Assistant Professor - Physics
Following a PhD at McGill University, Aaron completed postdocs at the University of Valencia in Spain, and at the Institute for Particle Physics Phenomenology at Durham University. He then worked as a Junior Research Fellow at Imperial College London. As an astroparticle theorist, much of his work involves looking at observational data to understand the relationship between phenomena on the astronomical scale and those at the level of particle physics.
Some of the areas he is currently exploring include the impact of dark matter on stars, how neutrino telescopes can help us discover new laws of nature, and what the cosmos can say about our understanding of physics as a whole.
Room 208H, Stirling Hall
Kingston, ON, K7L 3N6
Q&A with Prof. Vincent
Can you describe your work at the McDonald Institute?
As a theorist, they don’t let me push buttons (this is probably a good thing). Part of my work is as a bridge between the particle and astronomy groups at Queen’s: this involves trying think of ways to maximize the discovery potential of the various McDonald Institute experiments and make connections with what we know more broadly from astronomy and astrophysics. In this capacity I get to interact both with leaders of the SNOLAB experiments and with the world-class astronomers at Queen’s. I’m also interested in statistical and computational approaches that help us make sense of all of the things that nature is trying to tell us through data in our experiments.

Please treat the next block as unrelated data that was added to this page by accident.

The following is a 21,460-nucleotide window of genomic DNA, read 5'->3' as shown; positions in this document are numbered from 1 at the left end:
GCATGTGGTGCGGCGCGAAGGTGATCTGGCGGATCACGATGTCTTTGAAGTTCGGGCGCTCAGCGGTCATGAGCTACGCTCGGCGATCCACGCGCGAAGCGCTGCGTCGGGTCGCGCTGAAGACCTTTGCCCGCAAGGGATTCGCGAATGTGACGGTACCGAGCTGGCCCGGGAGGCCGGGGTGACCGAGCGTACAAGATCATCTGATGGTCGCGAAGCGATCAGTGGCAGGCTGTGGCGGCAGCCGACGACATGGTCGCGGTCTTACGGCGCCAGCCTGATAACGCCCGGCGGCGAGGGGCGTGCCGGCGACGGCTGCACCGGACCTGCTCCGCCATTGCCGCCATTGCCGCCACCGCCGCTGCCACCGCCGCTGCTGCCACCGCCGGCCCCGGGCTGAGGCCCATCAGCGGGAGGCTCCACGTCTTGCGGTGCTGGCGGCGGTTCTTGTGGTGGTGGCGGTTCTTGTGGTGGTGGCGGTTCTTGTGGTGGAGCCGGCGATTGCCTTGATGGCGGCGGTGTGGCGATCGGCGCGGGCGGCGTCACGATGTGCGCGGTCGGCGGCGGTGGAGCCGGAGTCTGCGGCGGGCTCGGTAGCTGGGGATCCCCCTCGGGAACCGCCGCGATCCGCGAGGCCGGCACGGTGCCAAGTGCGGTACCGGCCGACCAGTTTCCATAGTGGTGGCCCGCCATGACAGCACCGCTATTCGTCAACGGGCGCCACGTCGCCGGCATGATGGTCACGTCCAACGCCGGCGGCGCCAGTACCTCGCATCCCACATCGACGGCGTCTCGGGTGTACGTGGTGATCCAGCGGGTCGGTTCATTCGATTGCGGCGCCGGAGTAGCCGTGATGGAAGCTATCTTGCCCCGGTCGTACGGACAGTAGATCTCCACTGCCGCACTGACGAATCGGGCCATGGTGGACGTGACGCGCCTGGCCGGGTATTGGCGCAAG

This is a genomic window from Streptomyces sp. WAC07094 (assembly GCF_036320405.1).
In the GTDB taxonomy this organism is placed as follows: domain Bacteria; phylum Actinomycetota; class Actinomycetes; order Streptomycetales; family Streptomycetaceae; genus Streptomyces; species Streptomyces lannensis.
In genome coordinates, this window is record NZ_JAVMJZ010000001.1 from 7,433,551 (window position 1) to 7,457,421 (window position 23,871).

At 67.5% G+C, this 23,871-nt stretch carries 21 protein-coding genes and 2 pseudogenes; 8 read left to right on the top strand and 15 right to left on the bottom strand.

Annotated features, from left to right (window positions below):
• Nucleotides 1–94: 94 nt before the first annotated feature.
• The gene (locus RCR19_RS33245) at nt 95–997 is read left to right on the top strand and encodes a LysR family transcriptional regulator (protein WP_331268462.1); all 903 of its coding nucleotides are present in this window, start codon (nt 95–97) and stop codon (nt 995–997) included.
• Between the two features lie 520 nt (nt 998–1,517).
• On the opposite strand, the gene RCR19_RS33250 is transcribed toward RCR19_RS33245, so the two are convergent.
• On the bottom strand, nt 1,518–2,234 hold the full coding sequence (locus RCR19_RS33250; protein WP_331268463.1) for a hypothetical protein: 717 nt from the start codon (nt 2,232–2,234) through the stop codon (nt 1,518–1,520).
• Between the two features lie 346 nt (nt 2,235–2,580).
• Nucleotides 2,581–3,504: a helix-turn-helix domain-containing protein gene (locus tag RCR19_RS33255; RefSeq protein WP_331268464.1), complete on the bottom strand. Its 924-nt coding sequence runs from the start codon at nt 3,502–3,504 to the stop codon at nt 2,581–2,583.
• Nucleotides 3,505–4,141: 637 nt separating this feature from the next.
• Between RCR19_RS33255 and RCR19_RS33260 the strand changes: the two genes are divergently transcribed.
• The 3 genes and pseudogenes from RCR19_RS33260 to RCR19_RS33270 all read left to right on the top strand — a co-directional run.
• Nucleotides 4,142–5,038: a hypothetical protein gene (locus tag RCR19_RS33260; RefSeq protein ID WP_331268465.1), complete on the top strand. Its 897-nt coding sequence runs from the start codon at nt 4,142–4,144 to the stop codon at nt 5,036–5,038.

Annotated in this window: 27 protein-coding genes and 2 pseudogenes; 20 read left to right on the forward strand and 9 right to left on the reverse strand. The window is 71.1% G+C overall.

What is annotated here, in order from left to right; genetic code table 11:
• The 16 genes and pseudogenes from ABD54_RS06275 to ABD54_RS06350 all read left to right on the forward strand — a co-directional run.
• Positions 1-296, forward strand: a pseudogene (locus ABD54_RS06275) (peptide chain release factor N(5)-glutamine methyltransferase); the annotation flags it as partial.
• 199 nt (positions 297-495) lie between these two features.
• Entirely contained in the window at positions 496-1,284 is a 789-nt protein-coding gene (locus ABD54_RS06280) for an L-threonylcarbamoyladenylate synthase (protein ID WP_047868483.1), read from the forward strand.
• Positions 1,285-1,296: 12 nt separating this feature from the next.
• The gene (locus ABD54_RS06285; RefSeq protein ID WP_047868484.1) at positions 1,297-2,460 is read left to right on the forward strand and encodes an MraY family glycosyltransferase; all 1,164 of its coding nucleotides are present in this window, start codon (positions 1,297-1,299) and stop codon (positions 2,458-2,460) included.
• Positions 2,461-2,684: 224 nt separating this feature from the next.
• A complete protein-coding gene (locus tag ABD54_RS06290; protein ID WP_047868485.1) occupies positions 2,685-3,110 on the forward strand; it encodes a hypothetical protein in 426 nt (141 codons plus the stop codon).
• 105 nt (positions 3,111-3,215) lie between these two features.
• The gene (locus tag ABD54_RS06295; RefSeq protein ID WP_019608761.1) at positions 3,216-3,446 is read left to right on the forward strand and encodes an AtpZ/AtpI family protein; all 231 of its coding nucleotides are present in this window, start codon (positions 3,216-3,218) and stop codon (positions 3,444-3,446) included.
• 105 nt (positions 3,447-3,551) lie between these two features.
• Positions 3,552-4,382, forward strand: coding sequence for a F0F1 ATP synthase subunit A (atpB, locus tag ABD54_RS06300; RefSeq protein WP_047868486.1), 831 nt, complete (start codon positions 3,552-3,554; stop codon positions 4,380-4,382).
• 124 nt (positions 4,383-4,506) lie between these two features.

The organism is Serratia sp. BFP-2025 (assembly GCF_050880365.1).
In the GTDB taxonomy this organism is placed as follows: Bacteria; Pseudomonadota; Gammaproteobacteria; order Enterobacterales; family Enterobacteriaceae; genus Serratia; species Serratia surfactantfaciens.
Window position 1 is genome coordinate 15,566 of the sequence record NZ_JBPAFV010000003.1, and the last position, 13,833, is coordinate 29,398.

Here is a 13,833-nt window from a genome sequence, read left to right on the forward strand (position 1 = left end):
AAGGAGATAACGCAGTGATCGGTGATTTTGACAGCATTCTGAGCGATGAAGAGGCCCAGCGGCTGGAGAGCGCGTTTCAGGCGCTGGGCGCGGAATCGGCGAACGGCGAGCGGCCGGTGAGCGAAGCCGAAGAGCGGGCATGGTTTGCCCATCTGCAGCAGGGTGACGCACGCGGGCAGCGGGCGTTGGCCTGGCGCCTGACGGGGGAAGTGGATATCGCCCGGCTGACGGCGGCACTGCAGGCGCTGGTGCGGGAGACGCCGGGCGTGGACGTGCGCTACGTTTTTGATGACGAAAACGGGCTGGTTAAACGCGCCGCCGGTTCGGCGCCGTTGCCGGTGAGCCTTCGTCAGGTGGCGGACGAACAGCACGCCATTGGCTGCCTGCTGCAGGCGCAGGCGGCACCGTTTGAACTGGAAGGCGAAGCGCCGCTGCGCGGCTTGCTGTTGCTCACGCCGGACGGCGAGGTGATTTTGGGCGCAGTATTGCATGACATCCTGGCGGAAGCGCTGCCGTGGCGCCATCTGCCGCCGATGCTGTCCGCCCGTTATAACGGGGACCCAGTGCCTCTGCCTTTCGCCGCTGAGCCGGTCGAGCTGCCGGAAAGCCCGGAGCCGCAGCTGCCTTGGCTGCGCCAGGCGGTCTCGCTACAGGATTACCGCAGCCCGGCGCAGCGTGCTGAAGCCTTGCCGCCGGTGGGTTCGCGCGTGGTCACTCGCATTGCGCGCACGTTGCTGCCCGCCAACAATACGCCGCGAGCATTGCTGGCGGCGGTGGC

What is a project that stands out as a highlight in your career?
The next project is always the most interesting: I like expanding my knowledge and trying to wrap my head around new ideas and approaches. That said, my work on dark matter in the sun produced some very interesting and unexpected results, and even made its way into some popular science publications. I had a lot of fun talking to science journalists from around the world.
Something that might surprise your students?
I enjoy cooking. Some of my recent culinary adventures have involved spherification, sous-vide, smoking, and cheesemaking (not all at the same time, mind you). A few of these experiments produced very tasty results. Several did not.